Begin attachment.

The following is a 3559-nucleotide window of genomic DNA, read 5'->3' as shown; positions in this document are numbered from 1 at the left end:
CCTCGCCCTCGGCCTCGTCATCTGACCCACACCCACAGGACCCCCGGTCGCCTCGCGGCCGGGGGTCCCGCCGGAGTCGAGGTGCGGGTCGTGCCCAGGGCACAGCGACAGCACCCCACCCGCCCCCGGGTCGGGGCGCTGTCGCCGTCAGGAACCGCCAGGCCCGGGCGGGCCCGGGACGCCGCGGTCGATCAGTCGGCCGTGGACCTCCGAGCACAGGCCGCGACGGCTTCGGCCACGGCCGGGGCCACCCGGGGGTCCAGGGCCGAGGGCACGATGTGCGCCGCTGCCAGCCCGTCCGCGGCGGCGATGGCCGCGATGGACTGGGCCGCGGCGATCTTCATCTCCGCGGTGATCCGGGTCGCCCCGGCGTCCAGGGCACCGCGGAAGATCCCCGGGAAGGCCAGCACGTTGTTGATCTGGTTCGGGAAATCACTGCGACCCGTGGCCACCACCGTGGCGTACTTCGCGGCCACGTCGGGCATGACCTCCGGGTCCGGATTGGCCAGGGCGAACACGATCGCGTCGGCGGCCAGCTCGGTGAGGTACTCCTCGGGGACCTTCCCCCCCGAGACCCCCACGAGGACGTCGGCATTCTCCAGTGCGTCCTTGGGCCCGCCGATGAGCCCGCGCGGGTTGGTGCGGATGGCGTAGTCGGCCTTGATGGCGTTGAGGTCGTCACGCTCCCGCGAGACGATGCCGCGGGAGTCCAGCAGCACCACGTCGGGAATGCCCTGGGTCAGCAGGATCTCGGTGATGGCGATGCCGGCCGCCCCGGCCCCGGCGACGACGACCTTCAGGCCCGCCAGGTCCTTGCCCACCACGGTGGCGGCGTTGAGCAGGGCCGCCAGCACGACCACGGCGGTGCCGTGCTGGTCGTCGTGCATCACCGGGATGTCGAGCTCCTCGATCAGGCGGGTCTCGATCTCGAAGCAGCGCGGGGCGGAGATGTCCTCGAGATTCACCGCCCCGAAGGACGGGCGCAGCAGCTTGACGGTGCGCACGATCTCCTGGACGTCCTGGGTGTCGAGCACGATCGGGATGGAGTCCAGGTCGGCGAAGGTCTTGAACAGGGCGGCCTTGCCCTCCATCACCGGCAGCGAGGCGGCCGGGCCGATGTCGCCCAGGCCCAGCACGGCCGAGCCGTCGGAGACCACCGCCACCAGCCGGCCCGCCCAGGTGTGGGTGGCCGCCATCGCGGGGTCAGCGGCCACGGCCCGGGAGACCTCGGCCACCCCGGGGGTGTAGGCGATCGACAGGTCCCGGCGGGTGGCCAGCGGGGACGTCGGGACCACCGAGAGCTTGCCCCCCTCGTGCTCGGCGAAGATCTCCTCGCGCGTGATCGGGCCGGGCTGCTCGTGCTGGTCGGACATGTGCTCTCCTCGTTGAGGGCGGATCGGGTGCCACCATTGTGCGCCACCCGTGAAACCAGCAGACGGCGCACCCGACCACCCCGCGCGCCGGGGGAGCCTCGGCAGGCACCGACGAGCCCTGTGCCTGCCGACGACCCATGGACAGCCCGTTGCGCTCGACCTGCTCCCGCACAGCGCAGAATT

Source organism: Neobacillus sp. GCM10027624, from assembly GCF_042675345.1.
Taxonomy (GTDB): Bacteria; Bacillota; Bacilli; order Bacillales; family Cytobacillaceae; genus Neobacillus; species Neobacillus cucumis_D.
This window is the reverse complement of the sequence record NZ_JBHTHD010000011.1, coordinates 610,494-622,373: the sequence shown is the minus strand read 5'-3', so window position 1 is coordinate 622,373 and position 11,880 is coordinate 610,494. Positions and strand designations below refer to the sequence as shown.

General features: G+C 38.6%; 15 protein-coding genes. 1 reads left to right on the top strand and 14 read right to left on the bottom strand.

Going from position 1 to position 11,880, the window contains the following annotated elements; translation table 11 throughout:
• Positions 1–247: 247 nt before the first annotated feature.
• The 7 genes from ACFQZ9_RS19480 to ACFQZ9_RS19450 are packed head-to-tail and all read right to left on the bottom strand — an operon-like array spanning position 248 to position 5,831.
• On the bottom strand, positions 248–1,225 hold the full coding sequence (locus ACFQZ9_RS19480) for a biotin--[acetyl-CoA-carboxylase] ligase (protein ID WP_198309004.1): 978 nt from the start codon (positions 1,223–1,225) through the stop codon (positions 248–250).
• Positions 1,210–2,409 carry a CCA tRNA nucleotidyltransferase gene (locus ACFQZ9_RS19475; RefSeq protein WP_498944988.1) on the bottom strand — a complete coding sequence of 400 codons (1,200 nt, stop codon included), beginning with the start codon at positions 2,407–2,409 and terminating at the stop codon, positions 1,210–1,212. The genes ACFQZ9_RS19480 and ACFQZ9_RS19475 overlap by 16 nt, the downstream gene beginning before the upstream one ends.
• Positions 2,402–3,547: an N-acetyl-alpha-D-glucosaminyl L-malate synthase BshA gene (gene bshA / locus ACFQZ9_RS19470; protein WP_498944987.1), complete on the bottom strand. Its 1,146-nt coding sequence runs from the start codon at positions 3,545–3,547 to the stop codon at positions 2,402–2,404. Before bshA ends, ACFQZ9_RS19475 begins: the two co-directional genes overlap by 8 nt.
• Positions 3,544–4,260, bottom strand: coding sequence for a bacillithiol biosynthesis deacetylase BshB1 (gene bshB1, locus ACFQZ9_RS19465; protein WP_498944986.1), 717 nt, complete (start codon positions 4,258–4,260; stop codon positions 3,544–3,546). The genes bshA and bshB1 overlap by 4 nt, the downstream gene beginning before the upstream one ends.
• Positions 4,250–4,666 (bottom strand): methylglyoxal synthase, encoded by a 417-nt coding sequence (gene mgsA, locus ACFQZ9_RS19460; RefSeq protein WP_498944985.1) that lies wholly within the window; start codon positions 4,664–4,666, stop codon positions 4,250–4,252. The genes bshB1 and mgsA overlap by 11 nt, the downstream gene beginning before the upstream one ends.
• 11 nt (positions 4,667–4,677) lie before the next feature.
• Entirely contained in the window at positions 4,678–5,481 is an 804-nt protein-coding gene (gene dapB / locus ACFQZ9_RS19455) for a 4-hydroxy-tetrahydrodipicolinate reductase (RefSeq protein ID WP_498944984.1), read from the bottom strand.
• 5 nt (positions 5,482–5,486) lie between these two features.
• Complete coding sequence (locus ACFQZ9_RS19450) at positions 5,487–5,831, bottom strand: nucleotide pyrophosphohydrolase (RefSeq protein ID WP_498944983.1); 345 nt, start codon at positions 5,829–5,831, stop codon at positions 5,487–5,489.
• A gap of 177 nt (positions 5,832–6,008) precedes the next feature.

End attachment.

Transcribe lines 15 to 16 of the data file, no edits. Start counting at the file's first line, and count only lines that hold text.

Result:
• 11 nt (positions 4,667–4,677) lie before the next feature.
• Entirely contained in the window at positions 4,678–5,481 is an 804-nt protein-coding gene (gene dapB / locus ACFQZ9_RS19455) for a 4-hydroxy-tetrahydrodipicolinate reductase (RefSeq protein ID WP_498944984.1), read from the bottom strand.